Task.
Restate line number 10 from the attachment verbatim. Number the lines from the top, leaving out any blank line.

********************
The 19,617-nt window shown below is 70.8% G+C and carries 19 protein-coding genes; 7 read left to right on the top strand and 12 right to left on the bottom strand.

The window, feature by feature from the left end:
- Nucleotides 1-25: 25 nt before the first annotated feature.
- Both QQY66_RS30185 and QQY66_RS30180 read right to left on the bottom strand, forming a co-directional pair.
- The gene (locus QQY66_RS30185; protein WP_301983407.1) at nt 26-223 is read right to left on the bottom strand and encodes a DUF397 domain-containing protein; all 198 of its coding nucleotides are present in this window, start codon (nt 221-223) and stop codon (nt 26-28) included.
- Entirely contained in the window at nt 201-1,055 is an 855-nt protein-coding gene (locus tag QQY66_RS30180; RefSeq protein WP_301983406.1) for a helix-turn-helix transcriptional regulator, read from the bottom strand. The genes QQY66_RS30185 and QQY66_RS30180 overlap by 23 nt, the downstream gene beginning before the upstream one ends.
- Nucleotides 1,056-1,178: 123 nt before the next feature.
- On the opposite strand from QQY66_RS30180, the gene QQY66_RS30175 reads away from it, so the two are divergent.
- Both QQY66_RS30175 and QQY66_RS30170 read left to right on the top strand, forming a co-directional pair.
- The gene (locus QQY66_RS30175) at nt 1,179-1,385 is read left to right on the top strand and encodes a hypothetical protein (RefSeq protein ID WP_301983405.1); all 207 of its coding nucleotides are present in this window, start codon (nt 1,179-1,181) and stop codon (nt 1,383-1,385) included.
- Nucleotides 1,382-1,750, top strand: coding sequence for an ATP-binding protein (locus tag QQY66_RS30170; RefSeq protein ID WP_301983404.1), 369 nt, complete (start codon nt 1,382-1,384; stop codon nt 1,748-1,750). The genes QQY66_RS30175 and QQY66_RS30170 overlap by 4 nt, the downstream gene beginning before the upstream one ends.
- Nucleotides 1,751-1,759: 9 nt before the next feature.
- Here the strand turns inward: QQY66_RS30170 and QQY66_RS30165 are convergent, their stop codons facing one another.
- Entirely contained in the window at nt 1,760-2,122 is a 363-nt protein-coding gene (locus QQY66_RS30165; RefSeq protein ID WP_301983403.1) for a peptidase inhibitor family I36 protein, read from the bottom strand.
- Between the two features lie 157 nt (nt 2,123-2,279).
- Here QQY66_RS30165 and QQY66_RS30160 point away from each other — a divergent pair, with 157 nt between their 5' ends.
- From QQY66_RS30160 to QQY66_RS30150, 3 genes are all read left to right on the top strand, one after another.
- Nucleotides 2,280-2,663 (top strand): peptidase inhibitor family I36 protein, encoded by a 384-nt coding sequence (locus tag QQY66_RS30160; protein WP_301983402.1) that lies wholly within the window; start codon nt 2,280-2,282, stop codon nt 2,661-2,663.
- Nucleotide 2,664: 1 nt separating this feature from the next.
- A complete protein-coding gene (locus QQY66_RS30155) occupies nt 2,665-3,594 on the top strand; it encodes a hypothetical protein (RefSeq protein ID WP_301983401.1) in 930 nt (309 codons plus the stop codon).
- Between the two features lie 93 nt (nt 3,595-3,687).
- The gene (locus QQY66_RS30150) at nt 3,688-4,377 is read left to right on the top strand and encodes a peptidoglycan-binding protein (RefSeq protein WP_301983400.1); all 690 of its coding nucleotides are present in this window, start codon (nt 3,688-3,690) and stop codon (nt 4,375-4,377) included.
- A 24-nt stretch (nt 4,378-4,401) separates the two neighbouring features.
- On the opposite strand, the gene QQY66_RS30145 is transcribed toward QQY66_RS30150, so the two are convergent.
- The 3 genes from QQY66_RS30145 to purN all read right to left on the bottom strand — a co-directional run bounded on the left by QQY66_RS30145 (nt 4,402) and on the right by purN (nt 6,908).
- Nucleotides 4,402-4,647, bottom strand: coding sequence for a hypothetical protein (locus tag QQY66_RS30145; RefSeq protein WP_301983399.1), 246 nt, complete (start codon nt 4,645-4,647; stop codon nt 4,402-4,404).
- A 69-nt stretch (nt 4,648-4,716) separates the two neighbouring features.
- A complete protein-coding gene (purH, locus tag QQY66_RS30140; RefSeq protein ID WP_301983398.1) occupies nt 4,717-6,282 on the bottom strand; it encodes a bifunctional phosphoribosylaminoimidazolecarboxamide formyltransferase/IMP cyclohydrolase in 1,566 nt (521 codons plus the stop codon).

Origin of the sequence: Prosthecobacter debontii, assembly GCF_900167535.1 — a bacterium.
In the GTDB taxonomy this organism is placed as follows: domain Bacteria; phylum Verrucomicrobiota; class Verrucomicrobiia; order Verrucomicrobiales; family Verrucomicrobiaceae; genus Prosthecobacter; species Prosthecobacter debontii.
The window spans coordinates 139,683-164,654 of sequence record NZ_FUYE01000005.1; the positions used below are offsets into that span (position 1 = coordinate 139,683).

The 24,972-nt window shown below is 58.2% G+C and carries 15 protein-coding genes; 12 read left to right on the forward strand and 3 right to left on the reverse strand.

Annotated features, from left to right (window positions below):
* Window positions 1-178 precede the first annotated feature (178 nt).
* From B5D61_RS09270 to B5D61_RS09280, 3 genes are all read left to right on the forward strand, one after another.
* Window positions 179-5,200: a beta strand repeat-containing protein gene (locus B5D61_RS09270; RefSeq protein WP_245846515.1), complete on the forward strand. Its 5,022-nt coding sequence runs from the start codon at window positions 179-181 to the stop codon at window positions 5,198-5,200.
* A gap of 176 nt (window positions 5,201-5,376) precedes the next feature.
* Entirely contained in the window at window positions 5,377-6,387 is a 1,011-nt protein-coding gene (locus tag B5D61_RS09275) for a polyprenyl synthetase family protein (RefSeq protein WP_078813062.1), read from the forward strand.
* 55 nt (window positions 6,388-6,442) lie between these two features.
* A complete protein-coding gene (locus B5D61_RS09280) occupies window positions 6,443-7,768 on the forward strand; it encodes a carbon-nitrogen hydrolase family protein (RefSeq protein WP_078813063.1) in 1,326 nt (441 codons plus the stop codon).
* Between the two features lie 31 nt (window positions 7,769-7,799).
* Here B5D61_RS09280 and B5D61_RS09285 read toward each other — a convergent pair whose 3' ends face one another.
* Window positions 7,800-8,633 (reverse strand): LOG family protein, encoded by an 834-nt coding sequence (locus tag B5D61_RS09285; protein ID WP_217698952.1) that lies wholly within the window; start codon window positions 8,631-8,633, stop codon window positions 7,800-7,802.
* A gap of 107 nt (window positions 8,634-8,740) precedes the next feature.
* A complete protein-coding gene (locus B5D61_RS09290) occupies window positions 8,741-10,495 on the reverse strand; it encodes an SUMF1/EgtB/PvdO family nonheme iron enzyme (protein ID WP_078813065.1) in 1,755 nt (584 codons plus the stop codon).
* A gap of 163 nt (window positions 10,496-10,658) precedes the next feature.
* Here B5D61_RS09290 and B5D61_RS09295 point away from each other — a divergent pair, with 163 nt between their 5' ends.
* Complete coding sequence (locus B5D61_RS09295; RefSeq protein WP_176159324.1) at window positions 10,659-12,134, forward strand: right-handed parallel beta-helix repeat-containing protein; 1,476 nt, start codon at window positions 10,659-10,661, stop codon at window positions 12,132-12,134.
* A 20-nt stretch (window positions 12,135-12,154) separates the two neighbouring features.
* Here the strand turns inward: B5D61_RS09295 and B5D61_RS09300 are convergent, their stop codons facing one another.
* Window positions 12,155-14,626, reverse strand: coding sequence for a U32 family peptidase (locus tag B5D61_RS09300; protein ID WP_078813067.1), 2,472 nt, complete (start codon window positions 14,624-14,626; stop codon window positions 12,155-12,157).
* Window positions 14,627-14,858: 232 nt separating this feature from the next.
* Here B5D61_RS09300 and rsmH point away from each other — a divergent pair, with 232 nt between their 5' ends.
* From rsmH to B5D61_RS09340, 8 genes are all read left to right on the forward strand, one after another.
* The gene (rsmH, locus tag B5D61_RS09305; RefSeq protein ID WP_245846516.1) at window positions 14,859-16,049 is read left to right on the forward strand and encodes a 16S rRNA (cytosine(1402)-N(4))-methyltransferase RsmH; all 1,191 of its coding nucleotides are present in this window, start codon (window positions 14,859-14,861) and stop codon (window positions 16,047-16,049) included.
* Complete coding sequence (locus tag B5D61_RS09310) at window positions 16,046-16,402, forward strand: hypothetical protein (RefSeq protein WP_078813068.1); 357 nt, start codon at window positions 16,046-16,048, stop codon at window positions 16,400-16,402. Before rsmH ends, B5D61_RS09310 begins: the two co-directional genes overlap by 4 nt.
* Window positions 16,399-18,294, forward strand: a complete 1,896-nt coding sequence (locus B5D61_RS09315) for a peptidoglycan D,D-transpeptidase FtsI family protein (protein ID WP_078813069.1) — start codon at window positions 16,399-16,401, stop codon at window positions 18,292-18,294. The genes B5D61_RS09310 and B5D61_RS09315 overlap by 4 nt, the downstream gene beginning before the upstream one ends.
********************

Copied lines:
- The gene (locus QQY66_RS30175) at nt 1,179-1,385 is read left to right on the top strand and encodes a hypothetical protein (RefSeq protein ID WP_301983405.1); all 207 of its coding nucleotides are present in this window, start codon (nt 1,179-1,181) and stop codon (nt 1,383-1,385) included.